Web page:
I saw that two random independent vectors are approximately orthogonal in high dimensional space.
How can I prove this? And is there an intuitive explanation?
Thank you.
I saw that two random independent vectors are approximately orthogonal in high dimensional space.
How can I prove this? And is there an intuitive explanation?
Thank you.
There are many ways to interpret this question depending on how you "randomly" choose your vectors. Here's one example. Take the set of vectors $v\in\{-1,1\}^N$, where the coordinates of $v$ are chosen independently to be $+1$ half the time and $-1$ half the time. Then an easy calculation shows that the expected value of $$\frac{|v_1\cdot v_2|^2}{|v_1|^2|v_2|^2} \quad\text{is equal to}\quad\frac{1}{N}.$$ In other words, the expected value of $\cos^2\theta$, where $\theta$ is the angle between two randomly chosen vectors in this set, is $\frac{1}{N}$, which shows that randomly chosen vectors are reasonably orthogonal to one another if $N$ is large. One can compute the higher moments $\cos^{2k}\theta$ to get further information. Other random distributions may be computed similarly, for example the set of vectors whose coordinates are independently distributed in the interval $[-1,1]$.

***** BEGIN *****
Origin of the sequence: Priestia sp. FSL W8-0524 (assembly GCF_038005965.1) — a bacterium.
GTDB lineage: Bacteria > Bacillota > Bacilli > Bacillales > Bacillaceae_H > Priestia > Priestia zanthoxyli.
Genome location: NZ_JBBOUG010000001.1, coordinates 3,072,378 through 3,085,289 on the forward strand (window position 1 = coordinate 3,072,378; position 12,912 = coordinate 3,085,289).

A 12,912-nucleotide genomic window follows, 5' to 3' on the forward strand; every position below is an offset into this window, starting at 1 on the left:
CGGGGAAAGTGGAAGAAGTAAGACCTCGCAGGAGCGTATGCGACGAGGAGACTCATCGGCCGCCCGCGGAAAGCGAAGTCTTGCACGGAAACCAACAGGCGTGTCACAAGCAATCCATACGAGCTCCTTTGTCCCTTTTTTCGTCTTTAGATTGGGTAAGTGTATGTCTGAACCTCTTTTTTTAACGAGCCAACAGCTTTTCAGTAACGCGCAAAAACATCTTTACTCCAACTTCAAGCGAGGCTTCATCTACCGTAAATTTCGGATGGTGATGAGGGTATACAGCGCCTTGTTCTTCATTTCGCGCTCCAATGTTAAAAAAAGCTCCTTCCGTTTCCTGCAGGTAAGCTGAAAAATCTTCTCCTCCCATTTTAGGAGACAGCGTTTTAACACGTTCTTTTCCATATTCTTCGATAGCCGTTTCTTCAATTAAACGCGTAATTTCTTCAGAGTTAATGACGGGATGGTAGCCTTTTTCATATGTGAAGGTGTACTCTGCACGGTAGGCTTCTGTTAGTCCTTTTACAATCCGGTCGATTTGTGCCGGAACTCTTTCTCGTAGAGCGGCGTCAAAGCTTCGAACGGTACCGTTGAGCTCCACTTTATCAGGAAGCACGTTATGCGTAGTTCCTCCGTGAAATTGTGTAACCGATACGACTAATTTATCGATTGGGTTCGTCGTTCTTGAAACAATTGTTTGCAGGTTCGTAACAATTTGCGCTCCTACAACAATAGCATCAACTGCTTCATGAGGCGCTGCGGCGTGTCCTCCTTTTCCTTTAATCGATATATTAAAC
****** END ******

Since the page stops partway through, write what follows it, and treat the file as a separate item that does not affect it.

I don't really have a good intuitive explanation, because I have trouble visualizing $N$ dimensional space. (By "intuitive", I'm assuming you mean "geometrically intuitive.")
For those who have voted to close this question, please don't. It does require some clarification to answer carefully, but it is an important principle in, for example, lattice-based cryptography.
The results from a large number of repeated trials can be viewed as a random point in a high-dimensional space, so we can use our intuition about probability in the long run as a substitute for our inability to visualize geometry in high dimensions. The "trend towards the mean" after many repeated trials of the same experiment explains why you should expect such phenomena only in high dimensions. I will focus on the intuition, rather than a rigorous proof, since you asked about both and I think it's good to see why you should expect this type of result before reading a proof about it.